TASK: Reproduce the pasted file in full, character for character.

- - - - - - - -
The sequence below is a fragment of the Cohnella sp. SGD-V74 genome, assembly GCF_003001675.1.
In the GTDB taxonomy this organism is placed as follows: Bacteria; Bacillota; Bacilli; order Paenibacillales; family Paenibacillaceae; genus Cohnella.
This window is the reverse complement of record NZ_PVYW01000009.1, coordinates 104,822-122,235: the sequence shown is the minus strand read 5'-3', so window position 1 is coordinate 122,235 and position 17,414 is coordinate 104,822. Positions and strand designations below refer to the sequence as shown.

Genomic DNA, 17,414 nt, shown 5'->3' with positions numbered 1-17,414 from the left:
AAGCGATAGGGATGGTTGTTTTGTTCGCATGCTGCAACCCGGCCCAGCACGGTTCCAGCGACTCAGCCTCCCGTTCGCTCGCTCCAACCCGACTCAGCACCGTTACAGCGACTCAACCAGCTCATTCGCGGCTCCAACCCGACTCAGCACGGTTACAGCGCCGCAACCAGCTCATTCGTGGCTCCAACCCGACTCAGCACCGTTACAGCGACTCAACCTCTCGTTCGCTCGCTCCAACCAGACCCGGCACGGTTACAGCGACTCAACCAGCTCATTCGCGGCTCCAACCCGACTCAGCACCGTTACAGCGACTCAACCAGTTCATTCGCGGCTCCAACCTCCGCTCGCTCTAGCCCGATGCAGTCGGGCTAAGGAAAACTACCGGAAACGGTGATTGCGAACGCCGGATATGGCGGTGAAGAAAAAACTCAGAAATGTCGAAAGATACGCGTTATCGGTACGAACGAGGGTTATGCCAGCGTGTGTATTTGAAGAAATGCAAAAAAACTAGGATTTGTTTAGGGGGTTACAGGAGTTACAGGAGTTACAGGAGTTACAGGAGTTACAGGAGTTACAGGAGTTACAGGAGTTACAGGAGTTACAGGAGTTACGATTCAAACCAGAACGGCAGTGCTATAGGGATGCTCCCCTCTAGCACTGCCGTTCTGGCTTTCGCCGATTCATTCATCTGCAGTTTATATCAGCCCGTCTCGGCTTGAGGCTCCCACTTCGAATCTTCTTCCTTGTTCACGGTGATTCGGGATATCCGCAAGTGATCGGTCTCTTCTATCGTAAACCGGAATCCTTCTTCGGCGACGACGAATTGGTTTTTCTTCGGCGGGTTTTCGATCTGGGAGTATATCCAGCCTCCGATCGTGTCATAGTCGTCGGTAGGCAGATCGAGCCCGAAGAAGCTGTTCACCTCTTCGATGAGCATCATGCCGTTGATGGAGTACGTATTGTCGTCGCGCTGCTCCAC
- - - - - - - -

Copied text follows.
The sequence below is a fragment of the Cohnella sp. SGD-V74 genome, assembly GCF_003001675.1.
In the GTDB taxonomy this organism is placed as follows: Bacteria; Bacillota; Bacilli; order Paenibacillales; family Paenibacillaceae; genus Cohnella.
This window is the reverse complement of record NZ_PVYW01000009.1, coordinates 104,822-122,235: the sequence shown is the minus strand read 5'-3', so window position 1 is coordinate 122,235 and position 17,414 is coordinate 104,822. Positions and strand designations below refer to the sequence as shown.

Genomic DNA, 17,414 nt, shown 5'->3' with positions numbered 1-17,414 from the left:
AAGCGATAGGGATGGTTGTTTTGTTCGCATGCTGCAACCCGGCCCAGCACGGTTCCAGCGACTCAGCCTCCCGTTCGCTCGCTCCAACCCGACTCAGCACCGTTACAGCGACTCAACCAGCTCATTCGCGGCTCCAACCCGACTCAGCACGGTTACAGCGCCGCAACCAGCTCATTCGTGGCTCCAACCCGACTCAGCACCGTTACAGCGACTCAACCTCTCGTTCGCTCGCTCCAACCAGACCCGGCACGGTTACAGCGACTCAACCAGCTCATTCGCGGCTCCAACCCGACTCAGCACCGTTACAGCGACTCAACCAGTTCATTCGCGGCTCCAACCTCCGCTCGCTCTAGCCCGATGCAGTCGGGCTAAGGAAAACTACCGGAAACGGTGATTGCGAACGCCGGATATGGCGGTGAAGAAAAAACTCAGAAATGTCGAAAGATACGCGTTATCGGTACGAACGAGGGTTATGCCAGCGTGTGTATTTGAAGAAATGCAAAAAAACTAGGATTTGTTTAGGGGGTTACAGGAGTTACAGGAGTTACAGGAGTTACAGGAGTTACAGGAGTTACAGGAGTTACAGGAGTTACAGGAGTTACAGGAGTTACGATTCAAACCAGAACGGCAGTGCTATAGGGATGCTCCCCTCTAGCACTGCCGTTCTGGCTTTCGCCGATTCATTCATCTGCAGTTTATATCAGCCCGTCTCGGCTTGAGGCTCCCACTTCGAATCTTCTTCCTTGTTCACGGTGATTCGGGATATCCGCAAGTGATCGGTCTCTTCTATCGTAAACCGGAATCCTTCTTCGGCGACGACGAATTGGTTTTTCTTCGGCGGGTTTTCGATCTGGGAGTATATCCAGCCTCCGATCGTGTCATAGTCGTCGGTAGGCAGATCGAGCCCGAAGAAGCTGTTCACCTCTTCGATGAGCATCATGCCGTTGATGGAGTACGTATTGTCGTCGCGCTGCTCCAC